|Benefits of LEED Certification||What Is LEED Certification?||Certification Types||Certification Levels and Points||Certification Process|
As a recognized symbol of sustainability, obtaining LEED certification for your building is a signal of social and economic responsibility. Mike Payne Jr, a LEED Platinum Certified home builder, states that “Payne & Payne prides itself as an industry leader, and these projects further develop our knowledge and diverse abilities.”
"We've found that engaging in projects such as the LEED Platinum home makes us a better builder, while helping our client achieve their sustainability goals. The LEED process requires an examination of the materials and systems used to construct the home to meet the high standards of the program."
Mike Payne Jr. | Payne & Payne Builders
The triple bottom line of people, planet and profit is an important one to consider when creating your business plan for the new year. Participating in LEED can lower operational costs and presents a unique opportunity for community recognition. The United States Green Business Council estimates that the energy and water bill savings can hit 40% when compared to un-certified projects. There are also plenty of tax rebates available to certified buildings to save a little bit extra.
LEED is the acronym for Leadership in Energy and Environmental Design. It’s an overarching program that awards points and level certifications to communities and buildings that follow strict environmental and quality standards.
In the fields of green building and construction, LEED certification is a nationally-recognized stamp of approval for buildings that were constructed and will operate sustainably.
The United States Green Building Council developed LEED as a comprehensive program covering building construction, design, operations and maintenance. There are currently five defined offerings:
The USGBC offers four levels of certification based on awarded points. Points are earned for projects across nine categories:
|Category:||Points Awarded For:|
|Location & Transportation||
|Energy and Atmosphere||
|Material and Resources||
|Indoor Environmental Air Quality||
Projects are awarded LEED credits for each aspect of the nine criteria they meet, and certification is based on the number of points earned.
If you believe your project is a fit based on the point criteria, it’s time to start the application process.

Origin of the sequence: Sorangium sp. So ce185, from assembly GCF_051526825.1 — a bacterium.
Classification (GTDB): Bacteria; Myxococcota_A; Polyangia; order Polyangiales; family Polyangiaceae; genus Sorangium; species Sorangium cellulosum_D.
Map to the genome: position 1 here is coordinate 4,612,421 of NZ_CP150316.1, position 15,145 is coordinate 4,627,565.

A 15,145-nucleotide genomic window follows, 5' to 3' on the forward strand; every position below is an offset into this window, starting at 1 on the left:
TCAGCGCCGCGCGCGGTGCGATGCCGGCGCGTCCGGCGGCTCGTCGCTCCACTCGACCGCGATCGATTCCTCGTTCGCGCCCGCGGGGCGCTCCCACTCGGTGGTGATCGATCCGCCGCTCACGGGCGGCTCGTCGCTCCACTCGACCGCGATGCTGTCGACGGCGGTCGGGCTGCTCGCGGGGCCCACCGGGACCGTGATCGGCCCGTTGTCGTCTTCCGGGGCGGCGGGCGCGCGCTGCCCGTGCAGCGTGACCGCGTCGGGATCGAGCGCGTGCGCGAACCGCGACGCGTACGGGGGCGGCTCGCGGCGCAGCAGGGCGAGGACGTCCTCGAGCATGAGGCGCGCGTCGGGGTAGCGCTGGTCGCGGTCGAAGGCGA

Step 1. Register Your Project With the United States Green Business Council
This is the first step to getting certified for your businesses’ project and building. Select which standard you’ll pursue, either LEED 2009 or the more recent LEED v4. Please be aware that LEED v4 has extra criteria, including waste management plans and criteria on integrative processes and development location.
Once you’re clear on the certification types, choose the online portal relevant to your building, community or project. The two options are Arc and LEED Online.
Step 2. Apply for LEED Certification
The most important step in the process is your application. Identify which LEED credits you will pursue throughout the course of your project, and save any and all documentation to verify compliance. This work can be tedious, but the effort will pay off.
Step 3. Review Your Application and Project
Once your application has been submitted, Green Business Certification Inc. will conduct a preliminary review. This can take up to 20-25 business days.
You can accept the results of your preliminary review if you believe it’s correct, or you can submit additional information to obtain more LEED credits at a final review.
Step 4. Accept and Maintain Certification Level
Once your project has been awarded LEED Certification, set reminders for maintenance. In order to keep your designated level, you will need to report on energy and water use to show that you meet the minimum program requirements.
If you applied for and received a certification for an operations and management project, the certification will expire in five years and you’ll need to reapply. Other certifications do not expire.
For municipalities, expanding businesses and construction projects, earning LEED certification is a trust signal to consumers that you are committed to the overall health of the community.
Are you pursuing LEED Certification this year? If so, we’d love to hear about your project!